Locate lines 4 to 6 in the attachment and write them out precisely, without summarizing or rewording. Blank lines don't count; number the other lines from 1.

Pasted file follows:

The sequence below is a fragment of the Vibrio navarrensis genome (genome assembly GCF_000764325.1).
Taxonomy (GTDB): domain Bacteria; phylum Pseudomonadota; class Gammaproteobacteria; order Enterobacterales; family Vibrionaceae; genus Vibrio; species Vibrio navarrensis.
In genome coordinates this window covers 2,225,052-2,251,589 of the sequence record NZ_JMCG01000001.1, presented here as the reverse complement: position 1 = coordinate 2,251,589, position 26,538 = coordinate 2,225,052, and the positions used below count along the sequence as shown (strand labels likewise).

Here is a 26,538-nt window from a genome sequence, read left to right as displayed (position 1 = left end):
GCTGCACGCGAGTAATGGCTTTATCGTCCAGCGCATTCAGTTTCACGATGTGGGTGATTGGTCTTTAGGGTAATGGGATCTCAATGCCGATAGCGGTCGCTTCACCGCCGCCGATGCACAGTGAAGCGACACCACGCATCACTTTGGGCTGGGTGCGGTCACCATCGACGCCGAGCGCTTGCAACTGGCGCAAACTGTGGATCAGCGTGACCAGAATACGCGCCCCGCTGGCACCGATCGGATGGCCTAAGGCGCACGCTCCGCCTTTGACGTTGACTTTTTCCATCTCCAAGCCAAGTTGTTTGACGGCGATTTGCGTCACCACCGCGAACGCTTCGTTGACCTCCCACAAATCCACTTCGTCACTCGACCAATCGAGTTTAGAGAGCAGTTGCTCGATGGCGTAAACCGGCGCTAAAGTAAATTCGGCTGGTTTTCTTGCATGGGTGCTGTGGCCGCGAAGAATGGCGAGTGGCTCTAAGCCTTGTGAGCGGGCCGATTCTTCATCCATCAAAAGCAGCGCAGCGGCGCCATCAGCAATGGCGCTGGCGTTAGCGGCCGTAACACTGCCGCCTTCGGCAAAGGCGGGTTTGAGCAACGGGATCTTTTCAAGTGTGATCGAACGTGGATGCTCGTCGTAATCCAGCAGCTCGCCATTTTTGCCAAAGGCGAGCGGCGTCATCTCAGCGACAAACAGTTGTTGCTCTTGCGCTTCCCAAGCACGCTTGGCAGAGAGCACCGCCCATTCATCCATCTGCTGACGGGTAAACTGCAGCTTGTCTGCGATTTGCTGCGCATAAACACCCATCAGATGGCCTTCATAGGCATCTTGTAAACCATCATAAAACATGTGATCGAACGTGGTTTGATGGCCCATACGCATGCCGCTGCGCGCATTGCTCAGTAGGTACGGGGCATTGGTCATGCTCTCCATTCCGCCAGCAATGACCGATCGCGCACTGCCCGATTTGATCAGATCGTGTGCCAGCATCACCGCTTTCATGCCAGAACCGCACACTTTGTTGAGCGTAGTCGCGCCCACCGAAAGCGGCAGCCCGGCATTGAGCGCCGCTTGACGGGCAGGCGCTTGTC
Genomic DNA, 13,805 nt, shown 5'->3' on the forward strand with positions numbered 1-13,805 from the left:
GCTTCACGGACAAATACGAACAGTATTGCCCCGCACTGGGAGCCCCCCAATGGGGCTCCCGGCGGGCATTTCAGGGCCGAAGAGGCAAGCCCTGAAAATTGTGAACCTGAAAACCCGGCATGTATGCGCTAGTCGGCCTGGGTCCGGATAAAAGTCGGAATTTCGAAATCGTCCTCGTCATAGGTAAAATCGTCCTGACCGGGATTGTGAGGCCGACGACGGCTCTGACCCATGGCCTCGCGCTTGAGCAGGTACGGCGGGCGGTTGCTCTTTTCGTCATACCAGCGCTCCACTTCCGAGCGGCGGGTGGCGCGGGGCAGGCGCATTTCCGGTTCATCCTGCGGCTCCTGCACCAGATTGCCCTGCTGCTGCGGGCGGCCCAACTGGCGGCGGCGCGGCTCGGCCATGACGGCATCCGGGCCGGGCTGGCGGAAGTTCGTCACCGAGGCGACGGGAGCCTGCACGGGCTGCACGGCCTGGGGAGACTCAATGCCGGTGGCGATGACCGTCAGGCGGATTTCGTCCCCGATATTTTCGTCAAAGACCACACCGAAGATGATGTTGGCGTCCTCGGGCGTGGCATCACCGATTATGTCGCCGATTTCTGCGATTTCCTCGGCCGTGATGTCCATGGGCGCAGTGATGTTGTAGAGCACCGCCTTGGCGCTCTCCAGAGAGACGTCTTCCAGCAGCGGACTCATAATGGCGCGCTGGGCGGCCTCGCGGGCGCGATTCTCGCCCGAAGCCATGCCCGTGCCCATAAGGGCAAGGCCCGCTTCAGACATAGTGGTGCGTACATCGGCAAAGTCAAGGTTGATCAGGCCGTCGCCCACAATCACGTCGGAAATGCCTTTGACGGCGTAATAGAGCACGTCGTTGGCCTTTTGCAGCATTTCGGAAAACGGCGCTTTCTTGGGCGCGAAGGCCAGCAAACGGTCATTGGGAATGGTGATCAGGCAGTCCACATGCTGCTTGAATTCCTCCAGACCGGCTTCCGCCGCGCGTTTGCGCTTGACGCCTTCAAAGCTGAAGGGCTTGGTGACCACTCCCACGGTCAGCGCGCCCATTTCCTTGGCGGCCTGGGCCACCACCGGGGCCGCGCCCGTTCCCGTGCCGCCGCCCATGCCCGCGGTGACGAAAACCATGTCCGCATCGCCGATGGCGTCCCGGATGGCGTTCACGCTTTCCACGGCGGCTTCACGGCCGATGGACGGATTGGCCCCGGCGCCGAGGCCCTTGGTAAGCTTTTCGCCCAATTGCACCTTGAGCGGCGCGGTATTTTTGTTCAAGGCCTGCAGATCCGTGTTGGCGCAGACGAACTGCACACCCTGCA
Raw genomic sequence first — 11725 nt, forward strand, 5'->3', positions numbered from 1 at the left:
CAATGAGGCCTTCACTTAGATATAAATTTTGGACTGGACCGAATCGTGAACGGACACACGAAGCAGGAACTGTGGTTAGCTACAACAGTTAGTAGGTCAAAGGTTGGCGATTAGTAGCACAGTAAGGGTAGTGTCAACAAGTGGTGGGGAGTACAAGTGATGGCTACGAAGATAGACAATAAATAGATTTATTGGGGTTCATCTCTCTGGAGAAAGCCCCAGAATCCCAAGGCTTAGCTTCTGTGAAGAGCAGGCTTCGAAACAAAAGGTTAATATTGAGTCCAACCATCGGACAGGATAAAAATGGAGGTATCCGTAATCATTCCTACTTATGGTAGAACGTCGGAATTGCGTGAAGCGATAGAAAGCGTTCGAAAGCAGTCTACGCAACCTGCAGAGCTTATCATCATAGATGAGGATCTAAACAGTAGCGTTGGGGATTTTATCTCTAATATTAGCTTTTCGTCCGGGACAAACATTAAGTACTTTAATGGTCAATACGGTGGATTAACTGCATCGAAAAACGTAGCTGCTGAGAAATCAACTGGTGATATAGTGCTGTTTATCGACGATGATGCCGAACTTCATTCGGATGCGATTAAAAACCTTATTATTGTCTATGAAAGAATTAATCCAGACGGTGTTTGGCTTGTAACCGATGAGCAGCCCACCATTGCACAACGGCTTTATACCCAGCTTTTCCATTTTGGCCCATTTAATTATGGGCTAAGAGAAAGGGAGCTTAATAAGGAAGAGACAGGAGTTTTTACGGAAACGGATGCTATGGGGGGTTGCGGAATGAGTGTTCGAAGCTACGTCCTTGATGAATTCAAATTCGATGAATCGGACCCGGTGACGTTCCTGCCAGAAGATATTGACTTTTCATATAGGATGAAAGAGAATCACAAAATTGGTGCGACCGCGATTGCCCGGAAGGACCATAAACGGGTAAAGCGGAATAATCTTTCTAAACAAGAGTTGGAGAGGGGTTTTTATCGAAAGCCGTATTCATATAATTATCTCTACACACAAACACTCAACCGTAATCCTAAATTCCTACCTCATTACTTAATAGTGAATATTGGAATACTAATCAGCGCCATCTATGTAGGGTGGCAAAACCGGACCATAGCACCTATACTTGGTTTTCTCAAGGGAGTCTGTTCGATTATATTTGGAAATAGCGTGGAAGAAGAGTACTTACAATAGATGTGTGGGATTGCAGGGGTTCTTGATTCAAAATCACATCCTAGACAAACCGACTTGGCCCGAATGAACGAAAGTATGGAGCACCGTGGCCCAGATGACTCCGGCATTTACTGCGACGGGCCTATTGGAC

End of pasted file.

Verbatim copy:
Here is a 26,538-nt window from a genome sequence, read left to right as displayed (position 1 = left end):
GCTGCACGCGAGTAATGGCTTTATCGTCCAGCGCATTCAGTTTCACGATGTGGGTGATTGGTCTTTAGGGTAATGGGATCTCAATGCCGATAGCGGTCGCTTCACCGCCGCCGATGCACAGTGAAGCGACACCACGCATCACTTTGGGCTGGGTGCGGTCACCATCGACGCCGAGCGCTTGCAACTGGCGCAAACTGTGGATCAGCGTGACCAGAATACGCGCCCCGCTGGCACCGATCGGATGGCCTAAGGCGCACGCTCCGCCTTTGACGTTGACTTTTTCCATCTCCAAGCCAAGTTGTTTGACGGCGATTTGCGTCACCACCGCGAACGCTTCGTTGACCTCCCACAAATCCACTTCGTCACTCGACCAATCGAGTTTAGAGAGCAGTTGCTCGATGGCGTAAACCGGCGCTAAAGTAAATTCGGCTGGTTTTCTTGCATGGGTGCTGTGGCCGCGAAGAATGGCGAGTGGCTCTAAGCCTTGTGAGCGGGCCGATTCTTCATCCATCAAAAGCAGCGCAGCGGCGCCATCAGCAATGGCGCTGGCGTTAGCGGCCGTAACACTGCCGCCTTCGGCAAAGGCGGGTTTGAGCAACGGGATCTTTTCAAGTGTGATCGAACGTGGATGCTCGTCGTAATCCAGCAGCTCGCCATTTTTGCCAAAGGCGAGCGGCGTCATCTCAGCGACAAACAGTTGTTGCTCTTGCGCTTCCCAAGCACGCTTGGCAGAGAGCACCGCCCATTCATCCATCTGCTGACGGGTAAACTGCAGCTTGTCTGCGATTTGCTGCGCATAAACACCCATCAGATGGCCTTCATAGGCATCTTGTAAACCATCATAAAACATGTGATCGAACGTGGTTTGATGGCCCATACGCATGCCGCTGCGCGCATTGCTCAGTAGGTACGGGGCATTGGTCATGCTCTCCATTCCGCCAGCAATGACCGATCGCGCACTGCCCGATTTGATCAGATCGTGTGCCAGCATCACCGCTTTCATGCCAGAACCGCACACTTTGTTGAGCGTAGTCGCGCCCACCGAAAGCGGCAGCCCGGCATTGAGCGCCGCTTGACGGGCAGGCGCTTGTC
Genomic DNA, 13,805 nt, shown 5'->3' on the forward strand with positions numbered 1-13,805 from the left: